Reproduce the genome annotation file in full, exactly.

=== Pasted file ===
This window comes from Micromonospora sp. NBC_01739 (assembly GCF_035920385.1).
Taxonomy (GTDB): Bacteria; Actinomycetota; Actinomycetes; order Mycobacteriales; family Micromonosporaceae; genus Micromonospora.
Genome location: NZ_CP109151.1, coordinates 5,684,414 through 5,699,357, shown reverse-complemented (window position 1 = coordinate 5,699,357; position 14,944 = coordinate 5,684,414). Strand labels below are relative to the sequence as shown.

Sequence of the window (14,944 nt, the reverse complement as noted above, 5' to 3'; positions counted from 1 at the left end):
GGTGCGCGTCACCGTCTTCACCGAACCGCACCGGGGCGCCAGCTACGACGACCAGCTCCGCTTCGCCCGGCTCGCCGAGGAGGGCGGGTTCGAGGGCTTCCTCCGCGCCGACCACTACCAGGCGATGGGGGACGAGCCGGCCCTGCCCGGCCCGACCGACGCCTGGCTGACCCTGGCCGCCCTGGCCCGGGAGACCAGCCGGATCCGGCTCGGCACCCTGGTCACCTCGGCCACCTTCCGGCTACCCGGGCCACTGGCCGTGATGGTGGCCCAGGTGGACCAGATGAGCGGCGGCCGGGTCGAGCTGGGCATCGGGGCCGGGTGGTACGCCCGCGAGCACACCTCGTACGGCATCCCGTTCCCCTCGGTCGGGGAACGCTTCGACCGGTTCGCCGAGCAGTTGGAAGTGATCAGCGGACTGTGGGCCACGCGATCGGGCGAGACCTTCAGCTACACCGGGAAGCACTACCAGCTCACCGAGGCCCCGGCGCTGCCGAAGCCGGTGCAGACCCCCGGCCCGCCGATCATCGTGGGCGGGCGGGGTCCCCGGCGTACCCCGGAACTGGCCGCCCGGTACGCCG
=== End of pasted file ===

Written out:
This window comes from Micromonospora sp. NBC_01739 (assembly GCF_035920385.1).
Taxonomy (GTDB): Bacteria; Actinomycetota; Actinomycetes; order Mycobacteriales; family Micromonosporaceae; genus Micromonospora.
Genome location: NZ_CP109151.1, coordinates 5,684,414 through 5,699,357, shown reverse-complemented (window position 1 = coordinate 5,699,357; position 14,944 = coordinate 5,684,414). Strand labels below are relative to the sequence as shown.

Sequence of the window (14,944 nt, the reverse complement as noted above, 5' to 3'; positions counted from 1 at the left end):
GGTGCGCGTCACCGTCTTCACCGAACCGCACCGGGGCGCCAGCTACGACGACCAGCTCCGCTTCGCCCGGCTCGCCGAGGAGGGCGGGTTCGAGGGCTTCCTCCGCGCCGACCACTACCAGGCGATGGGGGACGAGCCGGCCCTGCCCGGCCCGACCGACGCCTGGCTGACCCTGGCCGCCCTGGCCCGGGAGACCAGCCGGATCCGGCTCGGCACCCTGGTCACCTCGGCCACCTTCCGGCTACCCGGGCCACTGGCCGTGATGGTGGCCCAGGTGGACCAGATGAGCGGCGGCCGGGTCGAGCTGGGCATCGGGGCCGGGTGGTACGCCCGCGAGCACACCTCGTACGGCATCCCGTTCCCCTCGGTCGGGGAACGCTTCGACCGGTTCGCCGAGCAGTTGGAAGTGATCAGCGGACTGTGGGCCACGCGATCGGGCGAGACCTTCAGCTACACCGGGAAGCACTACCAGCTCACCGAGGCCCCGGCGCTGCCGAAGCCGGTGCAGACCCCCGGCCCGCCGATCATCGTGGGCGGGCGGGGTCCCCGGCGTACCCCGGAACTGGCCGCCCGGTACGCCG